With the election of a number of Teal candidates to the Australian parliament, it has at long last been possible to have a respectful debate about the topic of immigration detention in the Australian parliament. Zali Steggall, the Teal independent member for Warringah, raised a Matter of Public Importance (MPI) in the House of Representatives highlighting that there are still many refugees who have “entered their tenth year in detention in Nauru and Papua New Guinea”. Mr Giles welcomed the debate saying, “I am determined to change the tone of debate on these issues. It is probably the case that we’re not always going to agree about every aspect of this very challenging area of public policy making, but I am determined that no more… will vulnerable human beings be used as political footballs in this place or more broadly in the political debate in Australia. It has been coarsened for too long. That must end.”
It would be naive to think that the new government and the Teals will agree on all aspects of policy. After all, the New Labor government is committed to keeping the boats stopped. On her first overseas trip as Minister for Home Affairs, Clare O’Neil went to Sri Lanka and spoke of her committed resolve to continue working with the Sri Lankan government “to thwart people smugglers and to prevent the loss of life and risk to livelihoods of innocent people”. The Albanese government, like the Morrison government, will take whatever action it can to stop people smuggling operations or unauthorised boat journeys by asylum seekers setting sail from Sri Lanka or Indonesia. Mr Giles says he will not walk away from the tough political choices but he has repeated Prime Minister Albanese’s claim that “we can maintain strong borders without abandoning our humanity”, adding that “we can only maintain strong borders if we elevate our compassion and humanity”.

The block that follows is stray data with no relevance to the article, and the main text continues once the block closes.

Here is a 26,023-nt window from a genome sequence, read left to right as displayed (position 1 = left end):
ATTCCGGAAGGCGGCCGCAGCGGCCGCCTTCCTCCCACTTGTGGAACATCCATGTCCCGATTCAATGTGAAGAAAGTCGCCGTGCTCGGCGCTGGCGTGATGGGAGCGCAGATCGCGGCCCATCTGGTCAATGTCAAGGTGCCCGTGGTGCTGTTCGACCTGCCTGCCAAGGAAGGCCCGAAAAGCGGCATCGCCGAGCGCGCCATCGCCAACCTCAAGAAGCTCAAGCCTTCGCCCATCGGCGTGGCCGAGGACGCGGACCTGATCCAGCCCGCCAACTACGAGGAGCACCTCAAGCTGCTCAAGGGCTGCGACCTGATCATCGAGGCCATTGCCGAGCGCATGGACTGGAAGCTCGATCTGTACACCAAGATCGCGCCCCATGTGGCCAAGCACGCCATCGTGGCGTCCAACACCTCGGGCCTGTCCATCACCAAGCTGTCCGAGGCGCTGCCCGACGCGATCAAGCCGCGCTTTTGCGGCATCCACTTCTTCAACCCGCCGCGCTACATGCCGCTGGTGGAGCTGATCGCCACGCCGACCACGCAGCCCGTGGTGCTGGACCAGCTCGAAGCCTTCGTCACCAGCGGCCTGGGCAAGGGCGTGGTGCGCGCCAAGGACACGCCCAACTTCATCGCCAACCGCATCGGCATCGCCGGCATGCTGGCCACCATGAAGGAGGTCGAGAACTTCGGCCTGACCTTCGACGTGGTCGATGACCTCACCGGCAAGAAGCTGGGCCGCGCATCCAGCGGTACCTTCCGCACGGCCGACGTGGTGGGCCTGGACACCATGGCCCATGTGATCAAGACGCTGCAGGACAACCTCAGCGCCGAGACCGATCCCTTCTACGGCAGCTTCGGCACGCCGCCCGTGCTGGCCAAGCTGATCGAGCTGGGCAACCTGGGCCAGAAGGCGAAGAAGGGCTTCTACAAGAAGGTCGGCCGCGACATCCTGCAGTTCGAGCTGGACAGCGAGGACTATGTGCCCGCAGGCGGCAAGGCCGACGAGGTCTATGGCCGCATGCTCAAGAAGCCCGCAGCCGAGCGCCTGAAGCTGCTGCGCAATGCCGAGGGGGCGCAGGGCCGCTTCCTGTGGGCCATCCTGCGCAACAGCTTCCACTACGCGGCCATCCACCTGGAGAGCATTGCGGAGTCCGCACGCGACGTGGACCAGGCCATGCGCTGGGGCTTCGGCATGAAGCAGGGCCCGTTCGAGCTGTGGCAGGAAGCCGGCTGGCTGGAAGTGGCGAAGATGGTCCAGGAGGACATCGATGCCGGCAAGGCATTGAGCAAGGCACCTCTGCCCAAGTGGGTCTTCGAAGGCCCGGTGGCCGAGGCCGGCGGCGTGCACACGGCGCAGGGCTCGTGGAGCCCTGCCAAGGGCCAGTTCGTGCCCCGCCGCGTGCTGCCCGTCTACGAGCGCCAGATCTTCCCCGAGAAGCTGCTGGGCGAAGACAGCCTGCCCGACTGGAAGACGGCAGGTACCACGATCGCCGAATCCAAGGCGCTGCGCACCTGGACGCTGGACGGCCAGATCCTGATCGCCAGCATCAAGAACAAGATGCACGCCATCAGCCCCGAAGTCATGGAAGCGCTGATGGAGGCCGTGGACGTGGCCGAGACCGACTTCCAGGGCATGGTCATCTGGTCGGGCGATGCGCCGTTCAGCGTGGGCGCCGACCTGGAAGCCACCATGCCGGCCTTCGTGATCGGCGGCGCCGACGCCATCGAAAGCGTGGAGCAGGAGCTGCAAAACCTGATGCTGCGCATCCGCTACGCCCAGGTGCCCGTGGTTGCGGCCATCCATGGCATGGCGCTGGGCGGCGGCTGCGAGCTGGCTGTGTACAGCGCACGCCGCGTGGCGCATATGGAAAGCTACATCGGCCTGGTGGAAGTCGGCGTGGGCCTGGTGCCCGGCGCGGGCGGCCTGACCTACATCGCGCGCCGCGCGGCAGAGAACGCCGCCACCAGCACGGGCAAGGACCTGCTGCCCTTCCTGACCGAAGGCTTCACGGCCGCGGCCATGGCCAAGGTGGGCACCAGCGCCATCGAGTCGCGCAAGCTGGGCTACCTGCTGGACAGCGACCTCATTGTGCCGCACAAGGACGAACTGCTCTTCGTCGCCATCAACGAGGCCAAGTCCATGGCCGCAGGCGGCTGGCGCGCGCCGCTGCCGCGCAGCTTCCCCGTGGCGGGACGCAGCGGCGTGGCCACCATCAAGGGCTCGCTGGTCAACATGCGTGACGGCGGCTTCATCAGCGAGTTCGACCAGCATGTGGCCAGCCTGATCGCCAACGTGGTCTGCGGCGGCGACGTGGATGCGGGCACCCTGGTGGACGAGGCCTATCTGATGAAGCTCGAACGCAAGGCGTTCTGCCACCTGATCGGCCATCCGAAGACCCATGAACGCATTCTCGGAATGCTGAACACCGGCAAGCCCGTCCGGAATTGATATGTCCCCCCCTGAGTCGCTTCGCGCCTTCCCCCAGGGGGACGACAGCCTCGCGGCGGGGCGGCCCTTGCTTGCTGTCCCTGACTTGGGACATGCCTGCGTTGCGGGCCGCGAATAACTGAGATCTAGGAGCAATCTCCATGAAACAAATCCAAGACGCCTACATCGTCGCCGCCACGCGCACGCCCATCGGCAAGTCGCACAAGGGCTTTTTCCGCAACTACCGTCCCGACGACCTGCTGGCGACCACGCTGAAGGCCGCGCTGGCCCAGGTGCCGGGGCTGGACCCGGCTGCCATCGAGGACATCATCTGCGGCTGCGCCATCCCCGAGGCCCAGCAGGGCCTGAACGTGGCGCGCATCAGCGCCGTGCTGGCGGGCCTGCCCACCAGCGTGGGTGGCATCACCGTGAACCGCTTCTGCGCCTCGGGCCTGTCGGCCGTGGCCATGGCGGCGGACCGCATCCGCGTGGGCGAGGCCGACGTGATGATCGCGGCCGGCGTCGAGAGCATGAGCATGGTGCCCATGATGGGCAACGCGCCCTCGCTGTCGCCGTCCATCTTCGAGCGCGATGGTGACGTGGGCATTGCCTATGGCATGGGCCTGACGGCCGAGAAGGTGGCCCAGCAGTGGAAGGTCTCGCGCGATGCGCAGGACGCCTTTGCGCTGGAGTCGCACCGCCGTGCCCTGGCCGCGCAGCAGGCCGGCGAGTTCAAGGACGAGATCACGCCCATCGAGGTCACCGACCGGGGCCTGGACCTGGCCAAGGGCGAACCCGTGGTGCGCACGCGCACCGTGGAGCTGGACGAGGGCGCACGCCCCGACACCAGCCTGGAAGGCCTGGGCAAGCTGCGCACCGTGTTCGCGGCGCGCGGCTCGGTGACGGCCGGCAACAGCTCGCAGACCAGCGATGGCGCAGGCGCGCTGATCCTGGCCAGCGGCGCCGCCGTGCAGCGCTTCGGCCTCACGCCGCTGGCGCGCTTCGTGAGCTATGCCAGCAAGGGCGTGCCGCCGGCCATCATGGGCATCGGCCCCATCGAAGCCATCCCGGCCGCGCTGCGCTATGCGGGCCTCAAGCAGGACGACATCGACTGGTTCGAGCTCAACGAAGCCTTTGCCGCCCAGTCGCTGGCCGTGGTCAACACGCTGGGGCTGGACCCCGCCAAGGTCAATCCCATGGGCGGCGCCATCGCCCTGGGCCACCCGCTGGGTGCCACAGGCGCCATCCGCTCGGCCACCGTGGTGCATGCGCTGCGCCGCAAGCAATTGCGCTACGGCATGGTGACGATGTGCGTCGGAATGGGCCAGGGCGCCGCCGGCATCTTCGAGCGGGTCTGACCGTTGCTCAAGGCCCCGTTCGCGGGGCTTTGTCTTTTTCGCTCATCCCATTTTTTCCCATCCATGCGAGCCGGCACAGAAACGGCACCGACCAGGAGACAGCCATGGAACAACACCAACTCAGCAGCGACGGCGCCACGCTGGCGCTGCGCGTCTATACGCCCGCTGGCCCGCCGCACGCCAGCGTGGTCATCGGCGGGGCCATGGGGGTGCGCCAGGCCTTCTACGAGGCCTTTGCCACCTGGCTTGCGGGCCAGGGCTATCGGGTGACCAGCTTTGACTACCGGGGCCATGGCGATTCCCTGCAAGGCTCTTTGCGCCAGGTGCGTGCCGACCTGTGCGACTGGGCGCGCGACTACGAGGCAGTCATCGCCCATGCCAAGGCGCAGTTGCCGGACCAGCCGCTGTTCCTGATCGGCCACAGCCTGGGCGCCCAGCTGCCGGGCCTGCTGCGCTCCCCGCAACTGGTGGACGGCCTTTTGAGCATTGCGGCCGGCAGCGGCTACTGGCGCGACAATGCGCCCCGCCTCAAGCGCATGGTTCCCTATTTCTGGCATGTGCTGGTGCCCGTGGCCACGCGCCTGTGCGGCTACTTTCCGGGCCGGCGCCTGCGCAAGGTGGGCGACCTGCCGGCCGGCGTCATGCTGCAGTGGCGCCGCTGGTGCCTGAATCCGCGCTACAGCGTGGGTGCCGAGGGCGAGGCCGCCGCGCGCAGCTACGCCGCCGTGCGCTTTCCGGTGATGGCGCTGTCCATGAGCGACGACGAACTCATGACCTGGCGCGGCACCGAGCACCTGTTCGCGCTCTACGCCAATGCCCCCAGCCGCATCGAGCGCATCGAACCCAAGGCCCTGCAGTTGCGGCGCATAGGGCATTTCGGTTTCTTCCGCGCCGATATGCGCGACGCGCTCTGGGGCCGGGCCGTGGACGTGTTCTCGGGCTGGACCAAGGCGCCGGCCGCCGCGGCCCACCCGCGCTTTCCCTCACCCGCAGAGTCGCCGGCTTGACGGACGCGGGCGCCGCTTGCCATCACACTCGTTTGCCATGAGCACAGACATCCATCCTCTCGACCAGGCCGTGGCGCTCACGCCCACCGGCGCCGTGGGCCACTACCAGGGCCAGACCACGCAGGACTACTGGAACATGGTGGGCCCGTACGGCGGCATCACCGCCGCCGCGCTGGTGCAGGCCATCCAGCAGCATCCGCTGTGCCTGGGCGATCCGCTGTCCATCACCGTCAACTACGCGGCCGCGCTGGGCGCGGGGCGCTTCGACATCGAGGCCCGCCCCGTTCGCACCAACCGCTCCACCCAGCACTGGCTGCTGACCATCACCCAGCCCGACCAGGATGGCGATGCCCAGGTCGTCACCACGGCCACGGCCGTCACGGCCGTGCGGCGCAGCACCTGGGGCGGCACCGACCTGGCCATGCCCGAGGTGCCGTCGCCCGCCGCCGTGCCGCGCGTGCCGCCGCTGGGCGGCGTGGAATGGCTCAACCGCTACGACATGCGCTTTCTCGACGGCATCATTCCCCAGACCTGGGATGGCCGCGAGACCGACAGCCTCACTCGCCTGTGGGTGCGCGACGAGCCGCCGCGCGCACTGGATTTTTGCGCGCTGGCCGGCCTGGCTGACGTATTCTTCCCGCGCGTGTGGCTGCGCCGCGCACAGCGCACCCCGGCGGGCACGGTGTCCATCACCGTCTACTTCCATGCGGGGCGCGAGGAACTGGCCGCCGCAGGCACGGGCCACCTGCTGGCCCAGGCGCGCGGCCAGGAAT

In this recent MPI debate, Matt Thistlethwaite, the Assistant Minister for Defence, told parliament that to ensure success, “it’s important that people come through the government program.” “In the past some people have sought to arrive outside the resettlement program.” He pointed out: “A tough policy was put in place in Operation Sovereign Borders. It’s supported by this government and it will remain in place because it has worked.”
Jacinta Collins is now the Executive Director of the National Catholic Education Commission. On the eve of the 2019 election, she retired from Parliament telling the Senate: “Australians do not want to see refugees languishing forever. While we all endorse the policy objective of deterrence, it is abhorrent to use people’s lives to achieve such a goal. I regret that officials did not alert Labor when we were in government that boat interceptions or turnbacks could safely occur. Much of what followed might not subsequently have occurred.”